Please Note: This talk will be hosted on Webex.  To join please the following link: Department Seminar by Hansjoerg Albrecher

Thursday, September 10, 2020 — 4:00 PM EDT

Network Response Regression for Modeling Population of Networks with Covariates

Multiple-network data are fast emerging in recent years, where a separate network over a common set of nodes is measured for each individual subject, along with rich subject covariates information. Existing network analysis methods have primarily focused on modeling a single network, and are not directly applicable to multiple networks with subject covariates.

In this talk, we present a new network response regression model, where the observed networks are treated as matrix-valued responses, and the individual covariates as predictors. The new model characterizes the population-level connectivity pattern through a low-rank intercept matrix, and the parsimonious effects of subject covariates on the network through a sparse slope tensor. We formulate the parameter estimation as a non-convex optimization problem, and develop an efficient alternating gradient descent algorithm. We establish the non-asymptotic error bound for the actual estimator from our optimization algorithm. Built upon this error bound, we derive the strong consistency for network community recovery, as well as the edge selection consistency. We demonstrate the efficacy of our method through intensive simulations and two brain connectivity studies.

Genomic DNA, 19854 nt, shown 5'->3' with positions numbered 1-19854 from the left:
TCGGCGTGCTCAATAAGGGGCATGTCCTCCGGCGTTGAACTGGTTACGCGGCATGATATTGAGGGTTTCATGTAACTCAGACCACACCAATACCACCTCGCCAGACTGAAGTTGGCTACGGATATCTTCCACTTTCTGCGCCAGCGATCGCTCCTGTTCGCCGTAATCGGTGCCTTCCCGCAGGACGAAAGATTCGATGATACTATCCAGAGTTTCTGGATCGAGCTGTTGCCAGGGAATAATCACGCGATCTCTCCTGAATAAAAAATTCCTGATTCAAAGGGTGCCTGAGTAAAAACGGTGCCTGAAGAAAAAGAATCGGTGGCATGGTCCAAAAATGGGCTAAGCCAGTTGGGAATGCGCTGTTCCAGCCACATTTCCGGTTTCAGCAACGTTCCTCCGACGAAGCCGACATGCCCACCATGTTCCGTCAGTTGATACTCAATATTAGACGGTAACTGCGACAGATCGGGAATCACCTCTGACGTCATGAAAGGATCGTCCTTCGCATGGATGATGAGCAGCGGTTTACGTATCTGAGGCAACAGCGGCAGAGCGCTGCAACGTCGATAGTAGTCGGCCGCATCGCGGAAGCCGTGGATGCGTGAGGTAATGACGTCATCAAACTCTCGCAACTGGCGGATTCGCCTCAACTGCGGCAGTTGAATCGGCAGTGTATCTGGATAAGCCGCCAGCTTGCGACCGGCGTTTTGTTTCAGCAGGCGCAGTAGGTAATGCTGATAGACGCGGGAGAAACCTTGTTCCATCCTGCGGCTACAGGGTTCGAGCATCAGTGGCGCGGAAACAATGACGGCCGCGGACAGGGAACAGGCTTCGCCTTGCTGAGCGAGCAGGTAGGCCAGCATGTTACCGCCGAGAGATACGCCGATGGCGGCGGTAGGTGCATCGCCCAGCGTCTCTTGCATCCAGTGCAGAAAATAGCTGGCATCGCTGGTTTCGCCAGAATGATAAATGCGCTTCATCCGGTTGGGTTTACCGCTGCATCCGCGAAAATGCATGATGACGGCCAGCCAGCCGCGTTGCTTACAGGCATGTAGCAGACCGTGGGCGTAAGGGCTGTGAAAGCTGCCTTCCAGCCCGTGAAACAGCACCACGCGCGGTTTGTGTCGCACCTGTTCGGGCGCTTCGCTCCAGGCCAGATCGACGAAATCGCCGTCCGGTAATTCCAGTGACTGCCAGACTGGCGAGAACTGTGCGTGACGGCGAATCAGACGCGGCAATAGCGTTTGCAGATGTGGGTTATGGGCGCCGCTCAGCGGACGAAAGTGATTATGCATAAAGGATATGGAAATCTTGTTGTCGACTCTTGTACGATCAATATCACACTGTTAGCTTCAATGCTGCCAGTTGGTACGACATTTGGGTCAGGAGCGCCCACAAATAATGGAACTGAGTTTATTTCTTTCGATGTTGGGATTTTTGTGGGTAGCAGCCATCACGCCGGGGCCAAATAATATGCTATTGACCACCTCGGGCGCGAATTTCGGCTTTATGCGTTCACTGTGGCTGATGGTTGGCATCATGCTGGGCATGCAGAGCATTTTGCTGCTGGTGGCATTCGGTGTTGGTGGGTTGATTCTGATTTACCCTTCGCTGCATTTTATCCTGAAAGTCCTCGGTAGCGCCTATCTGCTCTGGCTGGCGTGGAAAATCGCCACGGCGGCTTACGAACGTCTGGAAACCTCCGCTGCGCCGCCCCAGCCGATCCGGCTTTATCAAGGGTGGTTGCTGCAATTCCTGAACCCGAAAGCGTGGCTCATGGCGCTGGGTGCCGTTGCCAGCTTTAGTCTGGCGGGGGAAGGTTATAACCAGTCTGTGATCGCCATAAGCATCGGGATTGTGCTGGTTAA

Join Zoom Meeting

Meeting ID: 844 283 6948
Passcode: 318995

Friday, September 4, 2020 — 10:30 AM to 11:30 AM EDT

Insurance Risk Analysis of Financial Networks

We conduct a quantitative risk analysis of non-core insurance business of selling financial products to protect financial firms  against investment losses due to a shock. To achieve the goal, we construct a static structural model composed of a network of firms who cross-hold each other, multiple primitive assets that are vulnerable to a shock, and an insurer who resides external to the network and speculates in selling protection to financial firms. Assume that each firm in the network is rational and able to decide how much protection to purchase to optimize its portfolio according to the mean-variance principle. As a result, the shock may impact the insurer but indirectly through the network, and thus both the network integration and the shock are risk factors of this non-core insurance business. Our study focuses on describing their interactive role in the insurance risk. Depending on the shock size, an increase in the network integration (which refers to the level of exposures of firms to each other) may help reduce the insurance risk, or drive the insurer to a more profitable position, or hinder the insurer from making profit.

Please Note: This talk will be given on Webex. Click here to join: Seminar by Qihe Tang